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Scientific Setback: A Group Of Wild Pigs Keeps Digging Up The Hadron Collider

Um, yeah, saying things are not looking good for the multibillion-dollar Large Hadron Collider is a huge understatement.

Four years ago, the scientists at CERN and their Large Hadron Collider had a fantastic first run that resulted in the discovery of the long-sought-after Higgs boson particle. But now, all major scientific breakthroughs have been put on hold until CERN can figure out how to get a group of wild pigs to stop digging up the 17-mile-long LHC.

If you have any interest in cutting-edge science research, you know just how significant this setback is.

CERN had barely warmed up the Large Hadron Collider for its second official run before scientists became aware of a massive malfunction. Engineers who made their way through the underground tunnels to fix the faulty area were shocked to discover sunlight streaming in from a 300-foot hole with a handful of wild pigs rooting around the 28-foot-wide steel tube they had just dug up.

Since then, the pigs have burrowed their way into virtually every part of the facility where they’ve subsequently caused millions of dollars’ worth of damage as they chew through countless wires and rub against important equipment and diagnostic tools. Scientists who had long awaited their turn to work with the LHC are being forced to spend their limited time banging pots and pans to try and scare away the wild pigs that never seem to tire of digging up the massive superconducting magnets that accelerate protons to nearly the speed of light. It’s anyone’s guess when the scientists will be able to solve the hog problem and get their particle physics experiments back online.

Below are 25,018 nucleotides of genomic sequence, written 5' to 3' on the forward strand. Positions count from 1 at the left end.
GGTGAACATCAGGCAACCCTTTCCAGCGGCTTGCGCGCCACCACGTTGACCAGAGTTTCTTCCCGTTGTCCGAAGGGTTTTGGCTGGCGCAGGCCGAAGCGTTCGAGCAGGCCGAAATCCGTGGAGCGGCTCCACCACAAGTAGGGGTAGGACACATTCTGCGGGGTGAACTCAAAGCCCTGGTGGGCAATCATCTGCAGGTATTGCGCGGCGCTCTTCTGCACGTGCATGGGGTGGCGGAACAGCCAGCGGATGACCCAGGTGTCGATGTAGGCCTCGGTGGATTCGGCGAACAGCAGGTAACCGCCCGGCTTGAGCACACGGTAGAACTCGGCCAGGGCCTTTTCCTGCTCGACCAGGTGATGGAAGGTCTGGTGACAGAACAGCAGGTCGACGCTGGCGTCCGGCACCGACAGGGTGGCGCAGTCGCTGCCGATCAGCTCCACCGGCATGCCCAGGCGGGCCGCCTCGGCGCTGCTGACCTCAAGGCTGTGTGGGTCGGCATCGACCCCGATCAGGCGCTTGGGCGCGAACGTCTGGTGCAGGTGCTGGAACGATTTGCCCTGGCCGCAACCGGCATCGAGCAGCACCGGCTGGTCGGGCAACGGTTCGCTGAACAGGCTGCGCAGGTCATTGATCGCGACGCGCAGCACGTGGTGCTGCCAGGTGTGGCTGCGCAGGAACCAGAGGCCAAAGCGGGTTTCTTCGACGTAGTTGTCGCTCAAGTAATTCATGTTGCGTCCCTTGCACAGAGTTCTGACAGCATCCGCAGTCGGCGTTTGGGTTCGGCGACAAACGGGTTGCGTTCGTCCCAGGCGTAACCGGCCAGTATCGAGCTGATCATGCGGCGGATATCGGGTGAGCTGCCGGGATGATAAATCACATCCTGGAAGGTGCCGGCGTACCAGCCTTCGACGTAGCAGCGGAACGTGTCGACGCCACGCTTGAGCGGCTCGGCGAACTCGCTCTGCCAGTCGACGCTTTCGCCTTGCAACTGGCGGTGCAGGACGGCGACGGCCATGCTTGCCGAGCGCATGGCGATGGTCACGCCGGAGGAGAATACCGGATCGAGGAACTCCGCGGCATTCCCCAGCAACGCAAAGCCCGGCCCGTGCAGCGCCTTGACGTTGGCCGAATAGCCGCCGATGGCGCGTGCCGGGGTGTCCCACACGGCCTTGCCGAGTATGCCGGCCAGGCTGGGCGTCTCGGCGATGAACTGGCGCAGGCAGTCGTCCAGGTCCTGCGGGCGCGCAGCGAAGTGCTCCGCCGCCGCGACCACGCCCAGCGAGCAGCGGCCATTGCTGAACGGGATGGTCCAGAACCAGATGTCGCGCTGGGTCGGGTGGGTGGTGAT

“We’ve put up fences and traps, we’ve shot a ton of them—nothing works for long,” said a visibly frustrated Fabiola Gianotti, director-general of CERN. “We’ll think we’ve covered all our bases only to find a brand-new hole dug overnight and a sow giving birth next to a collimator at the bottom.”

Ugh, what a mess. So far the Large Hadron Collider’s second run has been a huge letdown. Hopefully CERN’s idea to spray the ground above the LHC with wolf urine works, because right now the whole thing is essentially just a multibillion-dollar paperweight.